A big thank you to everyone who took part in the Plant Club BioBlitz! Over two weeks we made 725 observations of 313 species across the UK. We had observations from car parks in Portsmouth, pavements in Leeds and London, people’s gardens, and even clifftops in Cornwall and the Outer Hebrides. You can view all our observations on iNaturalist.
Plant Clubbers mostly photographed plants which were in flower, which is not surprisingly as this is when they are most noticeable and easiest to identify. There were fewer photographs of grasses, rushes, sedges, ferns and horsetails, and very few bryophytes – mosses and liverworts. I was surprised to see not many trees observed, are they overlooked as plants?
Why record plants?
Plants are the basis of all habitats and ecosystems so understanding changes in their habits and distribution can help us monitor and understand how the Anthropocene is affecting plants and what needs to be done. Here are some examples:
Phenology is the study of the timing of animal and plant life cycles, including plant flowering time. Recording the time of year plants flower over many years can help monitor how seasons are changing due to climate change. Between 2015 – 2016 volunteers on the Natural History Museum Orchid Observers project used historical specimens and new photographs to understand how climate change is affecting orchid flowering times.
Monitoring invasive species
Many UK plants were introduced by people, either deliberately as crop or garden plants, or accidentally. Most don’t do any harm, but some have a negative impact on other organisms, environments or on people, these are known as invasive species. Our Plant Club BioBlitz participants observed some invasive species, including Himalayan balsam (Impatiens glandulifera) and Montbretia (Crocosmia pottsii x aurea) – these observations help monitor the spread of invasive plants.
Changes in plant populations
Recording plant species can help scientists understand the effects of human activities on plants, including climate change, pollution and changes in land management. The species most observed during the Plant Club BioBlitz is a good example:
Top five species from the BioBlitz
1. Stinging nettle (Urtica dioica)
Often unpopular due to its painful sting and vigorous growth, nettles grow best where there are lots of nutrients and have been increasing and out-competing other plants as a result of nitrogen pollution from fertilisers and vehicle exhaust. It’s not all bad news – the stinging nettle supports over 40 different insects in the UK, including some of our most loved butterflies. They are useful for people too; the young leaves are edible, and the stems can be made into an eco-friendly fabric.
2. Wood avens (Geum urbanum)
This is a plant of semi-shady woods and hedgerows but often appears in gardens and urban areas too. Although it is sometimes considered a weed by gardeners its yellow flowers are attractive to insects. The fruit are burrs with long hooked spines that tangle in the fur of animals (and people’s socks!) which allows the plant to disperse to new areas.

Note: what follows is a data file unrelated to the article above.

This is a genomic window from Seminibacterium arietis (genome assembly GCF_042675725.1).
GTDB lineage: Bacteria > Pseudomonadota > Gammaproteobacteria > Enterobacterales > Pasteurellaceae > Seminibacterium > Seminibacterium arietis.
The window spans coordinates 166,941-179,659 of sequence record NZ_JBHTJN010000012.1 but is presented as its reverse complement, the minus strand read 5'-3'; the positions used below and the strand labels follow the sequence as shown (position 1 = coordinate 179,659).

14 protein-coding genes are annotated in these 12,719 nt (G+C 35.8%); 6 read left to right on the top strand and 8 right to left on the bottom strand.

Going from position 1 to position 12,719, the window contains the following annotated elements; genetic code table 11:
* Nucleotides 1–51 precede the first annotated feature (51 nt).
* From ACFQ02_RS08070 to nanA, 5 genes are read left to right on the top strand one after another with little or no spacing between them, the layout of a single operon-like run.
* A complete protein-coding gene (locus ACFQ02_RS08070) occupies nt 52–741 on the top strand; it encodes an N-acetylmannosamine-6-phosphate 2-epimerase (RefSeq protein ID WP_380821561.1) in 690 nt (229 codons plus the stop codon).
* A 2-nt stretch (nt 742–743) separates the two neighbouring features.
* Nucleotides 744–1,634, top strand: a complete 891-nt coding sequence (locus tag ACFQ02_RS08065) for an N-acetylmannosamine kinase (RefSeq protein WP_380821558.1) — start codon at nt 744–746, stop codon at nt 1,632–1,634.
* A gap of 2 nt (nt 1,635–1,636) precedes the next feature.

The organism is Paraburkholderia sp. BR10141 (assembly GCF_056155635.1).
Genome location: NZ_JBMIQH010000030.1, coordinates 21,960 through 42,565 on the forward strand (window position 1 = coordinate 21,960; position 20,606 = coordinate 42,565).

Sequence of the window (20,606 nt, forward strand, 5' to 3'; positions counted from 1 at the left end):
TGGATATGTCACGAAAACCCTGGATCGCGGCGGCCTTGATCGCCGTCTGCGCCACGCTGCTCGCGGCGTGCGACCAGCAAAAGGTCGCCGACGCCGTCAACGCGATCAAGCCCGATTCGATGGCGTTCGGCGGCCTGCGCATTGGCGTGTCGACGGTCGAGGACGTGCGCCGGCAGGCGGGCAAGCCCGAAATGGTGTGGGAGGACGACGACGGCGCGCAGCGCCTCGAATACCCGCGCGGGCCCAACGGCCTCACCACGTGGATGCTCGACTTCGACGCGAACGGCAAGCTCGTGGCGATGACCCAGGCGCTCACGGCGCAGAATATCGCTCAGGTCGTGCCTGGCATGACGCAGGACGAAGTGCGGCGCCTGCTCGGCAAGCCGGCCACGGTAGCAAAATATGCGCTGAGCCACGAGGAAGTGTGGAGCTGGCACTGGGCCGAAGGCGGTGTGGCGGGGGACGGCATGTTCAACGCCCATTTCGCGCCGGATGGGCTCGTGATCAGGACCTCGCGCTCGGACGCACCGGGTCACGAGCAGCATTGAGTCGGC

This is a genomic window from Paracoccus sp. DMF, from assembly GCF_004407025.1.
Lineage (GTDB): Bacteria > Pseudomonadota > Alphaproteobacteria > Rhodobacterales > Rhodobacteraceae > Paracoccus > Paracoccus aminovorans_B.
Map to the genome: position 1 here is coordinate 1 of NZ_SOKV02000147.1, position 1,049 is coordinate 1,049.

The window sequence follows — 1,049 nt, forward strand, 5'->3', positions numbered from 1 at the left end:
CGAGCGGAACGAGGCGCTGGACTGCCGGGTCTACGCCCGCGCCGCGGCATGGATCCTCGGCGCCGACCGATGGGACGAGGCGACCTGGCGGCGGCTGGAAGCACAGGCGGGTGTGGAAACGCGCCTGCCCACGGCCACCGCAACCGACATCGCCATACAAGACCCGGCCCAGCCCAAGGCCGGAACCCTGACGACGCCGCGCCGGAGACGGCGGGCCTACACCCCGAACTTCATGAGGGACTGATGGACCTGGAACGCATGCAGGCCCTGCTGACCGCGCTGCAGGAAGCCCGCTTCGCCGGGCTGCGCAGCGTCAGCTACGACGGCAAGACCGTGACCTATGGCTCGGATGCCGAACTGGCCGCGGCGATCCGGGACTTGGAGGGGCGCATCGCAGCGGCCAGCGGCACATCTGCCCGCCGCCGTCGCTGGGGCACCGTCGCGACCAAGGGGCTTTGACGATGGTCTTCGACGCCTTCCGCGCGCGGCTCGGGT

3. Common ragwort (Jacobaea vulgaris)
Ragwort is poisonous to grazing livestock, particularly when dried in hay but it’s a valuable plant for wildlife and if you are not near grazing land there is no need to remove it. In the UK, around 150 species of insect have been recorded feeding on ragwort. Many butterflies, hoverflies and other pollinators feed on the pollen and nectar of the flowers. Ragwort leaves are the main food of the stripy caterpillars of the cinnabar moth, one of the UK’s most colourful and distinctive moths.
4. Bramble (Rubus fruticosus complex)
This is another plant people have a love-and-hate relationship with! It’s thorny branches and tendency to quickly outgrow other plants can make it unpopular with gardeners but it also produces delicious blackberries. Going blackberry picking with my family was one of the highlights of childhood summer holidays and we would make them into pies and crumbles as well as just eating them with a little sugar. You might be surprised to learn that there is not just one bramble species – it is a species complex (or aggregate) of around 350 microspecies, perhaps explaining some of the variation in how good the blackberries taste! Experts in brambles are called batologists.
5. Herb robert (Geranium robertianum)
Like wood avens this is a plant of semi-shady woods and hedgerows which also grows well in disturbed places such as gardens and urban areas. One of its most characteristic features is its strongly scented leaves which many people find unpleasant, giving it an alternative common name of stinking bob! The small pink flowers are attractive to insects and it often has red stems, especially when growing in sunny places.
Keep looking for plants
If you enjoyed the Plant Club Virtual BioBlitz there are plenty of opportunities to continue learning to identify and record plants:
Look out for our next event on our BioBlitz webpage. What nature activities would you like to take part in at future virtual BioBlitzes? If you have ideas, please email Victoria Burton, Interim Project Coordinator.